Pitt's newly single life also altered his perspective and his priorities as a whole.

"Family first," he said. "People on their deathbeds don't talk about what they obtained or were awarded. They talk about their loved ones or their regrets — that seems to be the menu. I say that as someone who's let the work take me away. Kids are so delicate. They absorb everything. They need to have their hand held and things explained. They need to be listened to. When I get in that busy work mode, I'm not hearing. I want to be better at that."

Vulnerability is also finding its place in Pitt's life. "I come from a place where, you know, it's strength if we get a bruise or cut or ailment we don't discuss it, we just deal with it. We just go on," he said. "The downside of that is it's the same with our emotion … I'm much better at covering up. I grew up with a Father-knows-best/war mentality — the father is all-powerful, super strong — instead of really knowing the man and his own self-doubt and struggles. And it's hit me smack in the face with our divorce: I gotta be more. I gotta be more for them. I have to show them. And I haven't been great at it."

The breakup has taken a toll on the Allied (2016) star, but he refuses to become bitter or give up on the end-game—the health and well-being of his and Jolie's six children (Maddox, 15, Pax, 13, Zahara, 12, Shiloh, 10, and twins Knox and Vivienne, 8).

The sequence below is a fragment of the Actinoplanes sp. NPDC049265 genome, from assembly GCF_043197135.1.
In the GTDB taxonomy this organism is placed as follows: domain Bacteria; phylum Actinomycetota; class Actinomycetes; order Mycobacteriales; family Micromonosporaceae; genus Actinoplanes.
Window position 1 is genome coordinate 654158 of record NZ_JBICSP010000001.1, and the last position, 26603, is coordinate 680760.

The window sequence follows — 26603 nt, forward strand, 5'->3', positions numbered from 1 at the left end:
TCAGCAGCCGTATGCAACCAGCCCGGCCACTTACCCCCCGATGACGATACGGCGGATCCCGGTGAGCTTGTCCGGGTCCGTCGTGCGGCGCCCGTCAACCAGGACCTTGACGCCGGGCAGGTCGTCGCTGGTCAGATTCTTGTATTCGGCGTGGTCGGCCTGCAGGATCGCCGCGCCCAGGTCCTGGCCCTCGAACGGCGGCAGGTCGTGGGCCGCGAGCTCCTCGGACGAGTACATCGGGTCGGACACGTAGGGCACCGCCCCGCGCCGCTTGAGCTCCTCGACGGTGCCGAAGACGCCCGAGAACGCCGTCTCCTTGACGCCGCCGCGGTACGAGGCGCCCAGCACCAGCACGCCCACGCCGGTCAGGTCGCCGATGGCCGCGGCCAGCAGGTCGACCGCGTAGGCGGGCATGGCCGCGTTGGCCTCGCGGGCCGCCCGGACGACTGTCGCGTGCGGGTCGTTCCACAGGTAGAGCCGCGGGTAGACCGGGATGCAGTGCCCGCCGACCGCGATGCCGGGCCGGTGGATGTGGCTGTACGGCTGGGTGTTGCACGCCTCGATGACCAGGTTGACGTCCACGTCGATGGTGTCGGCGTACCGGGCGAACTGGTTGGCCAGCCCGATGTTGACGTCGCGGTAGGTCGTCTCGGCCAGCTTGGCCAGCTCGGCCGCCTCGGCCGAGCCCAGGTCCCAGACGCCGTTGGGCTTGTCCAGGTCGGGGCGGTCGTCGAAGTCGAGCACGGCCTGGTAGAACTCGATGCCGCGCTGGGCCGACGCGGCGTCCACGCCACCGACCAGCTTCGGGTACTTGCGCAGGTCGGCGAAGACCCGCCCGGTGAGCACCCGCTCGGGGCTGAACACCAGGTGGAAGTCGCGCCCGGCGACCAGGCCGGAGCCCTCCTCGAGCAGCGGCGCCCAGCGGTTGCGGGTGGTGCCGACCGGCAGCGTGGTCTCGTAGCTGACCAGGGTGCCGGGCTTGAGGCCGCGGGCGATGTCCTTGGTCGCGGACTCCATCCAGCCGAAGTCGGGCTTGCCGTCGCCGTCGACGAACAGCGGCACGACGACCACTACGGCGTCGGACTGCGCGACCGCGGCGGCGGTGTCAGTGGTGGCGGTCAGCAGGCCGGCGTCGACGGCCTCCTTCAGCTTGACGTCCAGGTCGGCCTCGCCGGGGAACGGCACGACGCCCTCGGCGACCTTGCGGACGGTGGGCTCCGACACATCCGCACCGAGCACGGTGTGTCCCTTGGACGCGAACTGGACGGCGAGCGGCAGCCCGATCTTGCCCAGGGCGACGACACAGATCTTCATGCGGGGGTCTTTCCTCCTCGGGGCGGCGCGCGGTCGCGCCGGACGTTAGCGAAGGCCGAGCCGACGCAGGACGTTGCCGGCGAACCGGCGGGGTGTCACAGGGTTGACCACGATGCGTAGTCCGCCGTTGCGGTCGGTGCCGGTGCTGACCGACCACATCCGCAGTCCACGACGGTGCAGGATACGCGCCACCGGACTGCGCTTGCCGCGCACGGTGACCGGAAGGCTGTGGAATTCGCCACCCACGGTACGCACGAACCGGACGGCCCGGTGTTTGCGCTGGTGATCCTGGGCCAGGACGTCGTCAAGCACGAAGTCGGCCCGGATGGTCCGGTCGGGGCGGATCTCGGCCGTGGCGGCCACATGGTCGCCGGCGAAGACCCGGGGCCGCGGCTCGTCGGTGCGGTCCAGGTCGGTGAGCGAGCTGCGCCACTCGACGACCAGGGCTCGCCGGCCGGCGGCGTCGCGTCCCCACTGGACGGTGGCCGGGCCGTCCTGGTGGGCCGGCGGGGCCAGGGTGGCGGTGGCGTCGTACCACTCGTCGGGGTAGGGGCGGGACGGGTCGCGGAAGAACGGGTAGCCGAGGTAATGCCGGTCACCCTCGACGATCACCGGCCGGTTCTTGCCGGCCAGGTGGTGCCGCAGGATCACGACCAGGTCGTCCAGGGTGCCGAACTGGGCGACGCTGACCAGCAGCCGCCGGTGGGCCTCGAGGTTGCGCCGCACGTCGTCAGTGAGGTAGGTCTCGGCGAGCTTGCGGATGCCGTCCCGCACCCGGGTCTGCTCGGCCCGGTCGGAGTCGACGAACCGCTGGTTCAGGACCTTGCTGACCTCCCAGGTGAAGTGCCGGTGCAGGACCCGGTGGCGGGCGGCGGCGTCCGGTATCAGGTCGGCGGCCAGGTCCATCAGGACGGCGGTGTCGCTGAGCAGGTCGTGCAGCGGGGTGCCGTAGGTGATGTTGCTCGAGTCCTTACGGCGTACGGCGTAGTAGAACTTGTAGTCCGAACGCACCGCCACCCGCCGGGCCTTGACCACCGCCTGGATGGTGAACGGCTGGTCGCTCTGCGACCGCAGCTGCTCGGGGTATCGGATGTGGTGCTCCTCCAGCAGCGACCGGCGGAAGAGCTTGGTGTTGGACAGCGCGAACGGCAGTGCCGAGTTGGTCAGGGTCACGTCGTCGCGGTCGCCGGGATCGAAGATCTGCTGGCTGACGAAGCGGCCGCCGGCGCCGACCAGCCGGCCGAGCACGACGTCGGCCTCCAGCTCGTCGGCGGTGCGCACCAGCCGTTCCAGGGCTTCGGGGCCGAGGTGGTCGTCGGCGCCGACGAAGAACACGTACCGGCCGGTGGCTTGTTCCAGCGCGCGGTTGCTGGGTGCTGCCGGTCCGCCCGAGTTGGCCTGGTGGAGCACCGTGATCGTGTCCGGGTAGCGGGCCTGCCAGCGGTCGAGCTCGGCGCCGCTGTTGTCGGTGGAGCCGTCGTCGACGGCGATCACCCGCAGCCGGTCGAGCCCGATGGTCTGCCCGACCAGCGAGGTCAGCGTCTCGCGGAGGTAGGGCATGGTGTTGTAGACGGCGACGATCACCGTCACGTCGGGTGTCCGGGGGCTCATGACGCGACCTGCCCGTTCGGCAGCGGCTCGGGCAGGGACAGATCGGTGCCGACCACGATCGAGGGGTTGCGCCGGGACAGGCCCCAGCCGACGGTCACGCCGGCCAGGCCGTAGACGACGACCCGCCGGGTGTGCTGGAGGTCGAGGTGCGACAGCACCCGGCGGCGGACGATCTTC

"I was really on my back and chained to a system when Child Services was called. And you know, after that, we've been able to work together to sort this out. We're both doing our best," he said of co-parenting with Jolie. "I heard one lawyer say, 'No one wins in court — it's just a matter of who gets hurt worse.' And it seems to be true, you spend a year just focused on building a case to prove your point and why you're right and why they're wrong, and it's just an investment in vitriolic hatred. I just refuse," he said. "And fortunately my partner in this agrees. It's just very, very jarring for the kids, to suddenly have their family ripped apart … I see it happen to friends — I see where the one spouse literally can't tell their own part in it, and is still competing with the other in some way and wants to destroy them and needs vindication by destruction, and just wasting years on that hatred. I don't want to live that way."

As for how he'd explain the divorce to the kids, he echoed Jolie's first public statements on the split: Everything is for the health of the family. "Well, there's a lot to tell them because there's understanding the future, there's understanding the immediate moment and why we're at this point, and then it brings up a lot of issues from the past that we haven't talked about. So our focus is that everyone comes out stronger and better people — there is no other outcome," he said.